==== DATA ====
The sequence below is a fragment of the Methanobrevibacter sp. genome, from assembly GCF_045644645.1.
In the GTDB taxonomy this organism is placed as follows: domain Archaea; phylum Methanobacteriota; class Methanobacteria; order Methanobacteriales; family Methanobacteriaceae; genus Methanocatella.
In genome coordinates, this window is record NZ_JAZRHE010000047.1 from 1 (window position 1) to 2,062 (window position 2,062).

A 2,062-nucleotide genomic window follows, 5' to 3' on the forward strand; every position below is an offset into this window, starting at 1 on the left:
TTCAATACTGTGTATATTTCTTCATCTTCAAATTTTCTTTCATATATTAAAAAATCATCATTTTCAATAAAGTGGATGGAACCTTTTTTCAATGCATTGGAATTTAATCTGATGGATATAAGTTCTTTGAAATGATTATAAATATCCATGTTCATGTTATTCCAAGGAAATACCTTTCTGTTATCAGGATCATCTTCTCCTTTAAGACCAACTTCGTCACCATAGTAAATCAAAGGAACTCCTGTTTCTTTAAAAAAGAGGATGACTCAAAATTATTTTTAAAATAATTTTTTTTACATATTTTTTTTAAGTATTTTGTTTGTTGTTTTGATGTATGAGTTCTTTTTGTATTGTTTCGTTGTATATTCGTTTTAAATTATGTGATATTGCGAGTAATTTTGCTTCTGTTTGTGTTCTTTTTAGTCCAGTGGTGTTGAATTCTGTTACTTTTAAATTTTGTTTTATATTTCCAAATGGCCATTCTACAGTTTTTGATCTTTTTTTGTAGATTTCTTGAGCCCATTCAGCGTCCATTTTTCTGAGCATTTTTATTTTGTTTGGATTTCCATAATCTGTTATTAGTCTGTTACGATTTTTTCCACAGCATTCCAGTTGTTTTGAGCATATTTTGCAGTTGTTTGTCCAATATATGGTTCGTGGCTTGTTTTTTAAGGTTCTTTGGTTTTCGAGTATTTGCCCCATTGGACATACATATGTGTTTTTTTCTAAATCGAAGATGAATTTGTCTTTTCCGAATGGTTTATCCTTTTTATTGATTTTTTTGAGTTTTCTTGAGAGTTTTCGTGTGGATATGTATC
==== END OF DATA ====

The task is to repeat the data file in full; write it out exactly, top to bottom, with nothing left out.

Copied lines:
The sequence below is a fragment of the Methanobrevibacter sp. genome, from assembly GCF_045644645.1.
In the GTDB taxonomy this organism is placed as follows: domain Archaea; phylum Methanobacteriota; class Methanobacteria; order Methanobacteriales; family Methanobacteriaceae; genus Methanocatella.
In genome coordinates, this window is record NZ_JAZRHE010000047.1 from 1 (window position 1) to 2,062 (window position 2,062).

A 2,062-nucleotide genomic window follows, 5' to 3' on the forward strand; every position below is an offset into this window, starting at 1 on the left:
TTCAATACTGTGTATATTTCTTCATCTTCAAATTTTCTTTCATATATTAAAAAATCATCATTTTCAATAAAGTGGATGGAACCTTTTTTCAATGCATTGGAATTTAATCTGATGGATATAAGTTCTTTGAAATGATTATAAATATCCATGTTCATGTTATTCCAAGGAAATACCTTTCTGTTATCAGGATCATCTTCTCCTTTAAGACCAACTTCGTCACCATAGTAAATCAAAGGAACTCCTGTTTCTTTAAAAAAGAGGATGACTCAAAATTATTTTTAAAATAATTTTTTTTACATATTTTTTTTAAGTATTTTGTTTGTTGTTTTGATGTATGAGTTCTTTTTGTATTGTTTCGTTGTATATTCGTTTTAAATTATGTGATATTGCGAGTAATTTTGCTTCTGTTTGTGTTCTTTTTAGTCCAGTGGTGTTGAATTCTGTTACTTTTAAATTTTGTTTTATATTTCCAAATGGCCATTCTACAGTTTTTGATCTTTTTTTGTAGATTTCTTGAGCCCATTCAGCGTCCATTTTTCTGAGCATTTTTATTTTGTTTGGATTTCCATAATCTGTTATTAGTCTGTTACGATTTTTTCCACAGCATTCCAGTTGTTTTGAGCATATTTTGCAGTTGTTTGTCCAATATATGGTTCGTGGCTTGTTTTTTAAGGTTCTTTGGTTTTCGAGTATTTGCCCCATTGGACATACATATGTGTTTTTTTCTAAATCGAAGATGAATTTGTCTTTTCCGAATGGTTTATCCTTTTTATTGATTTTTTTGAGTTTTCTTGAGAGTTTTCGTGTGGATATGTATC